Until recently, studies on Finnish Africans have focused only on Somalis and their integration into Finnish society. The national network for researchers studying the African Diaspora in Finland (and in Europe) was founded in 2009 to promote research on the history and presence of Africans and their descendents in Finland. New research projects have been launched, and in the network there are also young scholars with an African background.

Africans and their descendants have become active agents also in the political life. In the 2000s, many political parties have nominated Finnish Africans as candidates both in the municipal and national elections. There are Finnish Africans in many city councils; in 2011, Jani Toivola (b. 1977), a Finnish-born actor whose father was from Kenya, became the first Black member of the Finnish Parliament.

Literary contributions of the African Diaspora in Finland are still to come. Only a few people of African descent have written and published on their experiences in Finland. Most of their texts are based on interviews and published in what are called immigrant anthologies, usually edited by Finns with a majority background. The first autobiographic novel was written by Kenyan-born Joseph Owindi, who was the first African student at the University of Tampere in the 1960s. His experiences as a Black student in a Finland in the 1960s and 1970s are summed up in the title of his book Kato, kato nekru! [Look, look a Nigger!] that was translated and published in Finnish in 1972 after Owindi had returned to Kenia. The memoirs of Ellen Ndeshi Namhila (The Price of Freedom, 1997), a Namibian student also in the City of Tampere in the 1980s, were translated and published in Finnish in 2001. Lamin Sullay Sesay, who was born in Sierra Leone and moved to the City of Turku in 1990, published several essays as author’s editions and launched a magazine titled Scandi-B for foreigners in Finland in 1993. In 1997, a collection of his essays, Messages from Finland. The exiting experiences of a foreign student, were published in Finland in English.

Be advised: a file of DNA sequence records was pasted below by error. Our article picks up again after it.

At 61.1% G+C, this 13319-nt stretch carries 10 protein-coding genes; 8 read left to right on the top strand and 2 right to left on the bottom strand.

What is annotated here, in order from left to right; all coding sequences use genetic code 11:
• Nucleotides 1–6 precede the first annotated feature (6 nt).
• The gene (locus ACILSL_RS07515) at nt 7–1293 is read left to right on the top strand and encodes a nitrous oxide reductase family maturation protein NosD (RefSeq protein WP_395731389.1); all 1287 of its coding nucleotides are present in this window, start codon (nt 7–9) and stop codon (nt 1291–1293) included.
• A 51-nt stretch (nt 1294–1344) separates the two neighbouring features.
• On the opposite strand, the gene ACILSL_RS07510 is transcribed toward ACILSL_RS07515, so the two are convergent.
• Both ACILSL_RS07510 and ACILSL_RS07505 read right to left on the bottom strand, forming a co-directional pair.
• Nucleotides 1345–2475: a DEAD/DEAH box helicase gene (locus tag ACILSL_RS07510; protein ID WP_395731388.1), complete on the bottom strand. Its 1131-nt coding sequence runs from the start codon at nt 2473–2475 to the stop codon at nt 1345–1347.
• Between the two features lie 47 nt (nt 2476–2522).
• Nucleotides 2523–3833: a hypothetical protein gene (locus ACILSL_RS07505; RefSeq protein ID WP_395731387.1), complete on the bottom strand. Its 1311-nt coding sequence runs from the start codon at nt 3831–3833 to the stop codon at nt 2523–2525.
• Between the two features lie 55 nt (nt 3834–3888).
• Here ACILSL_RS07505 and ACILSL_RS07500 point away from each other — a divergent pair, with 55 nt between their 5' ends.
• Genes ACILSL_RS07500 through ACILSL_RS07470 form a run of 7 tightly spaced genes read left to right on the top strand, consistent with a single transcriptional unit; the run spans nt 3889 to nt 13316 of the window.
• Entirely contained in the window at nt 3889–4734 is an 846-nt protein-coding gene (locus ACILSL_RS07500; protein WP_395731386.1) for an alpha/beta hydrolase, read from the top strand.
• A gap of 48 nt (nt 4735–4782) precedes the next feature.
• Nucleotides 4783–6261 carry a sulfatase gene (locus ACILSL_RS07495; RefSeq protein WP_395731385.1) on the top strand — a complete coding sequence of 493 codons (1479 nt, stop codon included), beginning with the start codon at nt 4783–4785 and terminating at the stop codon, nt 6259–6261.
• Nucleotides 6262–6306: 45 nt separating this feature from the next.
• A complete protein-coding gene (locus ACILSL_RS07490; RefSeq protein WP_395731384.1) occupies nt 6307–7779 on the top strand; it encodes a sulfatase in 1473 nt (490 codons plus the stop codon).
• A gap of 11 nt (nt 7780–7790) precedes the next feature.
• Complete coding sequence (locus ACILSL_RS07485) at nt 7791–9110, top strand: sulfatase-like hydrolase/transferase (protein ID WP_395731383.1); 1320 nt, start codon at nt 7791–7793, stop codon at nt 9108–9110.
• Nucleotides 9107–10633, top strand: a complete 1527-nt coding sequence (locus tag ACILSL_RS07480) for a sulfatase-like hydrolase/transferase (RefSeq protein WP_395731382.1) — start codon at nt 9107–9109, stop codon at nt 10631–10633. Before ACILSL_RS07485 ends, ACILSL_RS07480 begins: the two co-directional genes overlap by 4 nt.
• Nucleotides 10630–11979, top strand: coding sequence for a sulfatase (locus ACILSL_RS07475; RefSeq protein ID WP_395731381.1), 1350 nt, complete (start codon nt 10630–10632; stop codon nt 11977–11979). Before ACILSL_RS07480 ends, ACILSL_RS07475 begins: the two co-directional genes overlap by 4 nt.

Moroccan-born M’hammed Sabour (born in Casablanca in 1947) is a scholar and professor of sociology at the University of Eastern Finland (former University of Joensuu).  He has written and published widely on ethnic relations, onthology, power and cultural identification and alienation of the intellectuals in the Arab and Mediterranean societies, but his areas of expertise include also cultural and economic globalisation and knowledge economy. In addition to his scholarly texts, including his studies on Africans’ experiences of racism in Finland, Sabour has published a book Suomalainen unelma [1999, A Finnish dream], which is based on his diaries.

Some memoirs, like the story of Kenyan-born runner Wilson Kirwa, who was chosen as “the most positive person in Finland” in 2008, are based on interviews. Kirwa, well-known in Finland also for winning the 400-, 800-, and 1,500-metre runs in the same Finnish Championships in Athletics, has also written fairy tales for children, and nowadays he travels across the country visiting schools and day-care centres, reading African stories and telling about his childhood in Africa and about his life in Finland. The autobiography of poet and teacher Amran Mohamed Ahmed (Rauhaa etsimässä, 2001) [Looking for peace], also based on interviews, was published by Somali Women’s organization Goolis.

There are only few visual artists of African descent in Finland. The most famous of them is Sasha Huber, a Swiss-born artist of European and Haitian heritage, who has lived in Finland for many years. The art work of this internationally recognized artist can be described, as a Finnish art historian Taava Koskinen writes, “the art of investigative post-colonial collaboration”.